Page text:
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The Columbia University Scholarship for Displaced Students has committed $6 million for foreign national students with a refugee or protected status.

Updated December 6 at 6:31 p.m.

On Wednesday, the Columbia Global Centers announced the creation of the first Columbia University Scholarship for Displaced Students, an initiative that grants 30 scholarships annually for refugees or asylum-seekers to cover full tuition, housing, and living assistance across all 18 Columbia schools. The scholarship is the first University-wide scholarship at Columbia, and first such scholarship for displaced students in the world.

The initiative has committed $6 million per annual cohort for foreign nationals with refugee status or who have received U.S. asylum or submitted a U.S. asylum application, or for those who are in the United States under Temporary Protected Status. According to a Columbia spokesperson, each school will selected one to three students to be granted a scholarship.

The scholarship traces its beginnings to the spring of 2016 when, under the direction of co-Director Bruce Usher, The Tamer Center for Social Enterprise at Columbia Business School conducted an independent study to determine the viability of a scholarship program for student refugees from Syria. The project was launched in the midst of the Syrian Civil War, the ongoing conflict that has resulted in the displacement of 5.6 million people since 2011.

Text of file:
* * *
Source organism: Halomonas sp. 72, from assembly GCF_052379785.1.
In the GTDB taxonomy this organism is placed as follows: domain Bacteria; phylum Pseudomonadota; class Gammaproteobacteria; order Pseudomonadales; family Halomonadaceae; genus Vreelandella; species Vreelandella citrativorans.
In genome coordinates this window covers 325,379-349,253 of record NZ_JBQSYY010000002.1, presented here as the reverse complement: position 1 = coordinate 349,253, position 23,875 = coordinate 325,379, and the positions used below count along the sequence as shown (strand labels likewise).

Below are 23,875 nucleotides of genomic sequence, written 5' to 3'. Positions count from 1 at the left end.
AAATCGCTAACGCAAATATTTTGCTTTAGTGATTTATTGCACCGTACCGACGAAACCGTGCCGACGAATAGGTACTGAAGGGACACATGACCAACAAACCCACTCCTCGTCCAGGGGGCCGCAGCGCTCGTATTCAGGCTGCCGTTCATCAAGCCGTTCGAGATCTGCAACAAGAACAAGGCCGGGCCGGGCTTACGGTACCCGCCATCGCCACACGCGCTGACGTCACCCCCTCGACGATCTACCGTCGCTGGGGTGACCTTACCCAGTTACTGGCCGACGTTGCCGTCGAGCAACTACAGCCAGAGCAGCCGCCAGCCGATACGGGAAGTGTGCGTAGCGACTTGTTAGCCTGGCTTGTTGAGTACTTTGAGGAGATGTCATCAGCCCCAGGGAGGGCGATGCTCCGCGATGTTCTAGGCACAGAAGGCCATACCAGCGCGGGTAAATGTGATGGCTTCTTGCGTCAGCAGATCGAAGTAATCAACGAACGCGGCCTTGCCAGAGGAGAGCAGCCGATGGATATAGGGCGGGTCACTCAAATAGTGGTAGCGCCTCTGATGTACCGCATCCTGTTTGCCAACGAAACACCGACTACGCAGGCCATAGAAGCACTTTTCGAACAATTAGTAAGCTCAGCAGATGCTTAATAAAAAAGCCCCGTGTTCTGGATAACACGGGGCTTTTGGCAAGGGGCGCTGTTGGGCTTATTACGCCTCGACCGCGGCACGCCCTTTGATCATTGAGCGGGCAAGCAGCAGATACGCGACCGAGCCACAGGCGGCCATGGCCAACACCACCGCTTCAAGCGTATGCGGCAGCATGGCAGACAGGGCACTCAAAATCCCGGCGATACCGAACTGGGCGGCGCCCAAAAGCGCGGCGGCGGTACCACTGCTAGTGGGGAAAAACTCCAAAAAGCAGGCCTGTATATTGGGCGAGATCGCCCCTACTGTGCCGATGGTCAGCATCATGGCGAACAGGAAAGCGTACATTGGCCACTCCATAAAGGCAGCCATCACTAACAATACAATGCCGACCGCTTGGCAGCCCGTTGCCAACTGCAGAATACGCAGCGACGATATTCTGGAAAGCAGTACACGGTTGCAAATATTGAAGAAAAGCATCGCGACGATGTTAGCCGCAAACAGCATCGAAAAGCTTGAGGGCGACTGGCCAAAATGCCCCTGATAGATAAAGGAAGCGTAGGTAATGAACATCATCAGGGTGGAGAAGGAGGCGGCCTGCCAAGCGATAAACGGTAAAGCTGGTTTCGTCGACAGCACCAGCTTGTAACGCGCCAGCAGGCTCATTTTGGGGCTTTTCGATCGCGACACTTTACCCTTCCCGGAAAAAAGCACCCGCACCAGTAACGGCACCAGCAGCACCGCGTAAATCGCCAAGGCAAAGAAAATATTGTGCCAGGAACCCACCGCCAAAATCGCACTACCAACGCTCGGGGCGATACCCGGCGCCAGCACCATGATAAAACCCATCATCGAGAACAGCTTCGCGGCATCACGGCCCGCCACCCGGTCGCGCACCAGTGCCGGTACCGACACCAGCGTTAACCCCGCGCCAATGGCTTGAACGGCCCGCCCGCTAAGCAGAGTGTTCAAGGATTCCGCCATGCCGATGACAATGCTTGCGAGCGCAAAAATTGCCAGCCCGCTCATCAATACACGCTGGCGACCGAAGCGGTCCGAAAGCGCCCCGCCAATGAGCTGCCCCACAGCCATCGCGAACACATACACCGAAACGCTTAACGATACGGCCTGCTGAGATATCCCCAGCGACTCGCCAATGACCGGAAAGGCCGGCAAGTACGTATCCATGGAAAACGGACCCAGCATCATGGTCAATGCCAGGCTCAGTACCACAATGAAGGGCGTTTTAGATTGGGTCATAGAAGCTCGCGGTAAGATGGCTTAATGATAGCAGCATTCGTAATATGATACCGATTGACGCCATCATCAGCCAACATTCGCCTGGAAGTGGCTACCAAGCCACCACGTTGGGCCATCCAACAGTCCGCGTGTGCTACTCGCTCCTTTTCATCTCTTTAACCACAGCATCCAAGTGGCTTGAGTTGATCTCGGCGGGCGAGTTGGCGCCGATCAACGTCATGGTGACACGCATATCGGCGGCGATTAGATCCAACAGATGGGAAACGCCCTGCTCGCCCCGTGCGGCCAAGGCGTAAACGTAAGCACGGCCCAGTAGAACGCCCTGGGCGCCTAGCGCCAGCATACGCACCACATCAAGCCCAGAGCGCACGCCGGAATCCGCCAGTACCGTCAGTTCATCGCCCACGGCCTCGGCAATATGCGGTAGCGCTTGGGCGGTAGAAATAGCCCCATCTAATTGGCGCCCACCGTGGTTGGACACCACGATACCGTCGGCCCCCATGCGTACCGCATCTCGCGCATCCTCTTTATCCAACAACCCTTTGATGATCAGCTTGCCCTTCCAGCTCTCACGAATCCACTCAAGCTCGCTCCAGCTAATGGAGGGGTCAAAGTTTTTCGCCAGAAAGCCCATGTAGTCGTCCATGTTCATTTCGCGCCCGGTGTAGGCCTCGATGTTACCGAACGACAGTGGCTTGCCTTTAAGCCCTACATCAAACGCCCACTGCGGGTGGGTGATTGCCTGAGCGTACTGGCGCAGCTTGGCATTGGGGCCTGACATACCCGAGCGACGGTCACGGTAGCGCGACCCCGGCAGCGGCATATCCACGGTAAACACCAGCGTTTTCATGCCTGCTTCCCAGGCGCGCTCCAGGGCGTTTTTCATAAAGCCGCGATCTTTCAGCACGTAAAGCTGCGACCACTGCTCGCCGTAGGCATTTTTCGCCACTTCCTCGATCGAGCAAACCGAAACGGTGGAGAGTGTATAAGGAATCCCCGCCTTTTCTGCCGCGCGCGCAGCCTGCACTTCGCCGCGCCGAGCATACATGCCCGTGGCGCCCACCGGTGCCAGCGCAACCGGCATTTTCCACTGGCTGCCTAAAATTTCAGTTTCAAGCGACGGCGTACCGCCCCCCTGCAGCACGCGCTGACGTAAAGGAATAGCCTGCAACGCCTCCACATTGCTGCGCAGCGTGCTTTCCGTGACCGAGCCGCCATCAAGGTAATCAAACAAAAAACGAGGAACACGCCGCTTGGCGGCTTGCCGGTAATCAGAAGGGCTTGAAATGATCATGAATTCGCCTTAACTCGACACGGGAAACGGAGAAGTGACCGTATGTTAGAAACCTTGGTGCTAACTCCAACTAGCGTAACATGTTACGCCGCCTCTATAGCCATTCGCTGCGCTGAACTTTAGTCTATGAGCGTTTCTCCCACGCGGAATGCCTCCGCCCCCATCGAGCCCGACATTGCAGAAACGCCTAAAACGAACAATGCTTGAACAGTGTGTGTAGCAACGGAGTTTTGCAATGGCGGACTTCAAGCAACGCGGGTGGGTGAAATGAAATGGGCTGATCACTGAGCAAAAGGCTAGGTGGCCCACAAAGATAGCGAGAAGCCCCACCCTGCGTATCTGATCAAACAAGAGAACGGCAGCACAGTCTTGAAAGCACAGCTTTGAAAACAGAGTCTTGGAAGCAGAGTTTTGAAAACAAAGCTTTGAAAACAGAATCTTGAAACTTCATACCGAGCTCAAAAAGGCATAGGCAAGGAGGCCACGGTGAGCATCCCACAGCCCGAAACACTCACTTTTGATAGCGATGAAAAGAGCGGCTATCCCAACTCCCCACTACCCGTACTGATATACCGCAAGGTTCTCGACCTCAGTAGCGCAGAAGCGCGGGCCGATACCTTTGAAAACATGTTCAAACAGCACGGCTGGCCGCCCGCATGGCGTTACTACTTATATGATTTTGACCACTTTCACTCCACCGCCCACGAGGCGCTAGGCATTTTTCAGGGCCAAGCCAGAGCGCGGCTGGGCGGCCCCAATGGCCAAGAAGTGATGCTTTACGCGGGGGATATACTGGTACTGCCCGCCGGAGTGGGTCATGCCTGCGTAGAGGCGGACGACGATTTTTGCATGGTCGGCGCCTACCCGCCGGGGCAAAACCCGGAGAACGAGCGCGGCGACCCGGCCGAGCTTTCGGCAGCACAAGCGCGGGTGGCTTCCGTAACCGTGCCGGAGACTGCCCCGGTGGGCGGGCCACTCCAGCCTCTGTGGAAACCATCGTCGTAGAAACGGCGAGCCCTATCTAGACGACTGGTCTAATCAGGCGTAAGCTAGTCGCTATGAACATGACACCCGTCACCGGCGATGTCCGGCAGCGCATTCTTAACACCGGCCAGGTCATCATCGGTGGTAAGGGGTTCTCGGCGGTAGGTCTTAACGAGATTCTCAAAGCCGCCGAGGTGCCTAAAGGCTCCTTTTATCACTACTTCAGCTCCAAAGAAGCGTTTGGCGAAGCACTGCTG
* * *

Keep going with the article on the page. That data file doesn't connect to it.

The findings were presented to the schools across the University, proposing that if they funded the tuition for the refugees, the Business school would raise funds for the students’ cost of living. The School of General Studies was the first to join the initiative, followed by the Business School, the School of International and Public Affairs, and Columbia College.

In 2018, the initiative was moved to the Columbia Global Centers. According to Usher, this was a move to increase outreach through the center’s numerous locations around the world.

“Global Centers helped us understand the magnitude of the challenge and what we were able to do,” Usher said. “Once we established the program, they were very instrumental in getting the word out to ensure that displaced persons were aware.”

During the 2019-2020 school year, the scholarship saw a hiatus as a result of the transition to the CGC. As a result, prospective applicants were not able to apply.

For applicant Bashar Balleh, Columbia was virtually inaccessible without the scholarship. The application, which he saw as a life-changing opportunity, circulated widely among displaced communities. He earned admission to the School of General Studies for the 2018-19 academic year, but did not receive the scholarship, which has a separate application process. In addition, he had not yet received his visa. These two factors meant that he would have to delay his acceptance.

According to Balleh, Columbia helped him receive his visa by communicating with the embassy that he had been accepted after being unable to attend General Studies in 2018. Finally, in the February of 2019, he moved to New York City in an attempt to continue pursuing the scholarship for the 2019-2020 academic year.